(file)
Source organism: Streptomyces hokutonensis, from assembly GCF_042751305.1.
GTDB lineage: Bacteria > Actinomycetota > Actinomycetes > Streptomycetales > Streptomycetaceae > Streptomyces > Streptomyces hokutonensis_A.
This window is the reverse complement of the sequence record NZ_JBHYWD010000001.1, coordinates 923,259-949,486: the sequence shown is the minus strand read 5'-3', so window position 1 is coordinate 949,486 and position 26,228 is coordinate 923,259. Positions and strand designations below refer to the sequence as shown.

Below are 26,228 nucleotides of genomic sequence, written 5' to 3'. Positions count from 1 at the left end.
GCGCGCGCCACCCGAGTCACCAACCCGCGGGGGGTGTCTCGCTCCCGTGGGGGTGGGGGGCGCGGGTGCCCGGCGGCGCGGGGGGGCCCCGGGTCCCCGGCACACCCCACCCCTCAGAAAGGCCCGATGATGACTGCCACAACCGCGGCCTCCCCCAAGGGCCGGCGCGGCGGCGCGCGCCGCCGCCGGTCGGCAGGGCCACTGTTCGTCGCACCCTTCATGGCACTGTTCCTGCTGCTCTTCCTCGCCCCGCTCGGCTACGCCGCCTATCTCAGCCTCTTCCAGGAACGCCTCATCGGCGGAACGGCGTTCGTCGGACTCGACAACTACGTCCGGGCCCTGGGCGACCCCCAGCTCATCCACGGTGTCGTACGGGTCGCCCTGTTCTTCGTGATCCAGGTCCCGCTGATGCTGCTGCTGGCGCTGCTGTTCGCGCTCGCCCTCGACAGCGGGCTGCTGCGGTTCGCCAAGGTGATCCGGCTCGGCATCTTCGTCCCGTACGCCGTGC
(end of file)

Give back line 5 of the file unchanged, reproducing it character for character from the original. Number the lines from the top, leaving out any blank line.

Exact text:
GCGCGCGCCACCCGAGTCACCAACCCGCGGGGGGTGTCTCGCTCCCGTGGGGGTGGGGGGCGCGGGTGCCCGGCGGCGCGGGGGGGCCCCGGGTCCCCGGCACACCCCACCCCTCAGAAAGGCCCGATGATGACTGCCACAACCGCGGCCTCCCCCAAGGGCCGGCGCGGCGGCGCGCGCCGCCGCCGGTCGGCAGGGCCACTGTTCGTCGCACCCTTCATGGCACTGTTCCTGCTGCTCTTCCTCGCCCCGCTCGGCTACGCCGCCTATCTCAGCCTCTTCCAGGAACGCCTCATCGGCGGAACGGCGTTCGTCGGACTCGACAACTACGTCCGGGCCCTGGGCGACCCCCAGCTCATCCACGGTGTCGTACGGGTCGCCCTGTTCTTCGTGATCCAGGTCCCGCTGATGCTGCTGCTGGCGCTGCTGTTCGCGCTCGCCCTCGACAGCGGGCTGCTGCGGTTCGCCAAGGTGATCCGGCTCGGCATCTTCGTCCCGTACGCCGTGC